What DSC asked for in the consultation
We wanted the Commission to make sure that any new questions in the AR 2018 are proportionate and do not add an unnecessary burden for charities. We also suggested they check whether the information they are looking for is not already collected elsewhere (for example in charity accounts). Terms have to be clearly defined and explained so that robust data can be gathered, and also to give the right context when information is displayed in the online register of charities.
Importantly the Commission wants to move to online submission of information. Those who might have limited online access or ‘online literacy’ therefore need accessible help. A properly staffed helpline specifically for questions on the new AR 2018 and the related online system, plus written guidance, could help ensure a smooth roll out. We’ll have to see whether the commission acts on this.
If you want to find out more about DSC’s longer ‘wish-list’, download our consultation submission.
The good news first
The new AR 2018 will be paired with an online Update Charity Detail (UCD) function. This will allow continual updating of basic charity information. Let’s assume your trustees change or you move and need to update your address. You can record these changes now right away online. The Commission also carried out some user testing and people gave positive feedback on this new format. Charities will also not have to submit information on whether they are claiming rate relief for the premises they use or the amount of gift aid they have claimed as originally proposed. They’ll just have to provide only their HMRC number instead.
What else is new?
The new AR 2018 will ask charities to submit information on overseas income. How this will be done will depend on the charity’s level of income and how much comes from these sources – a key change from the consultation. For this year, only information on income from overseas governments or quasi-governmental bodies, charities and NGOs will be requested. The Commission expects that charities should hold and account for this information already.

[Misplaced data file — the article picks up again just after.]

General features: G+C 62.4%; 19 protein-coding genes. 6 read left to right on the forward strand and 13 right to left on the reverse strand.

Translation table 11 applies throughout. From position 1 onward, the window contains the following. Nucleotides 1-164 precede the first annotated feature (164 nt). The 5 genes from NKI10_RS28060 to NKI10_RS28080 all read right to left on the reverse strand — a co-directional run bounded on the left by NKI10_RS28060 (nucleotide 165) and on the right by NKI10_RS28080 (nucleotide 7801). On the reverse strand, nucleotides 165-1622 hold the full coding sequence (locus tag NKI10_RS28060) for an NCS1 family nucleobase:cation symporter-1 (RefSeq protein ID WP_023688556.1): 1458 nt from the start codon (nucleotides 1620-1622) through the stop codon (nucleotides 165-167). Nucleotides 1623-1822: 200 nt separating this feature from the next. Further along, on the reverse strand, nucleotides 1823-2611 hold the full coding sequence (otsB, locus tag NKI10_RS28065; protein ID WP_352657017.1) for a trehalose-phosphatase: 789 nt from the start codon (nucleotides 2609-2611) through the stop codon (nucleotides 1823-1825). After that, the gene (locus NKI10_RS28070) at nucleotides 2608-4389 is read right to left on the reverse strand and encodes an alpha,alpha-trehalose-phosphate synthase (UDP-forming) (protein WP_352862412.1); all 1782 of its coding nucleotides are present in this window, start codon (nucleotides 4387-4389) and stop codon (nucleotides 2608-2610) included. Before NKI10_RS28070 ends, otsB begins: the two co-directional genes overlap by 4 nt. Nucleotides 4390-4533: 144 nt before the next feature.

However, in the following years they’ll require charities to you are also expected to provide information on income from other overseas institutions and donors as well. This should give charities time to prepare and collect the information now. The Commission will also introduce thresholds so that very small charities have to submit less detailed information on overseas income (see more on page 11 here)
There will be new questions on staff pay (including salary, bonuses, pension contributions, private health care and other benefits in kind). This information will be made public but only anonymously and ‘in packages of total employee benefits’ worth over £60,000, and information will be displayed in bands. The main effect of this will be to expand the reporting on salaries over £60,000 in the Annual Return to those charities below the thresholds requiring accruals accounts. How many will there really be?
Things to keep an eye on
Although we haven’t got all we wanted, it’s important to point out that the Commission really listens and for a government body, are generally quite good at consulting. They provide their reasoning on how they took to the sector’s concerns on board in a detailed response here. This represents best practice and we should commend them for their approach.
We’re still concerned though about the feasibility of tracking all the overseas income in future years and it could turn out that this may not be workable or yield very useful data. We’ll have to see how it all pans out over time and monitor if charities experience an unreasonable additional workload.
We’ll also keep pushing for clear definitions and accessible help and advice to be made available in a way that really helps charities to cope with the change. So please do let us know how the rollout of the new AR 2018 affects you via [email protected], or you can contact the Charity Commission via their helpline which you can find here.